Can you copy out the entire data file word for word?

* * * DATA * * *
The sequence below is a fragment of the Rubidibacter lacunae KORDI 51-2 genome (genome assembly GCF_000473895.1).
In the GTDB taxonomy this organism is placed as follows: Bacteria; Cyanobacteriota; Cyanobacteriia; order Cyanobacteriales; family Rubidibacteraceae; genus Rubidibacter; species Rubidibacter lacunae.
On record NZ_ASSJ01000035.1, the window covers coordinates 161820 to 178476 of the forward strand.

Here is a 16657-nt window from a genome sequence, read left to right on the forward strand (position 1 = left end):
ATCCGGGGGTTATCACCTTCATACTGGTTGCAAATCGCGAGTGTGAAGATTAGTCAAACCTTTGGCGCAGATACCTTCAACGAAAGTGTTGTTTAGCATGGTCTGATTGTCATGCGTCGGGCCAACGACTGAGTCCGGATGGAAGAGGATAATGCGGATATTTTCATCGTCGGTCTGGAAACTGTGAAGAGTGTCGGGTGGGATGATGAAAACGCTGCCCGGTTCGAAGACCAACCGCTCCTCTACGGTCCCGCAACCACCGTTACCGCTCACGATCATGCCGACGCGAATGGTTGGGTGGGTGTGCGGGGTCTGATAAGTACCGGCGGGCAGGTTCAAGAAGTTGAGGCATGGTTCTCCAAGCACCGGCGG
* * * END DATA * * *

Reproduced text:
The sequence below is a fragment of the Rubidibacter lacunae KORDI 51-2 genome (genome assembly GCF_000473895.1).
In the GTDB taxonomy this organism is placed as follows: Bacteria; Cyanobacteriota; Cyanobacteriia; order Cyanobacteriales; family Rubidibacteraceae; genus Rubidibacter; species Rubidibacter lacunae.
On record NZ_ASSJ01000035.1, the window covers coordinates 161820 to 178476 of the forward strand.

Here is a 16657-nt window from a genome sequence, read left to right on the forward strand (position 1 = left end):
ATCCGGGGGTTATCACCTTCATACTGGTTGCAAATCGCGAGTGTGAAGATTAGTCAAACCTTTGGCGCAGATACCTTCAACGAAAGTGTTGTTTAGCATGGTCTGATTGTCATGCGTCGGGCCAACGACTGAGTCCGGATGGAAGAGGATAATGCGGATATTTTCATCGTCGGTCTGGAAACTGTGAAGAGTGTCGGGTGGGATGATGAAAACGCTGCCCGGTTCGAAGACCAACCGCTCCTCTACGGTCCCGCAACCACCGTTACCGCTCACGATCATGCCGACGCGAATGGTTGGGTGGGTGTGCGGGGTCTGATAAGTACCGGCGGGCAGGTTCAAGAAGTTGAGGCATGGTTCTCCAAGCACCGGCGG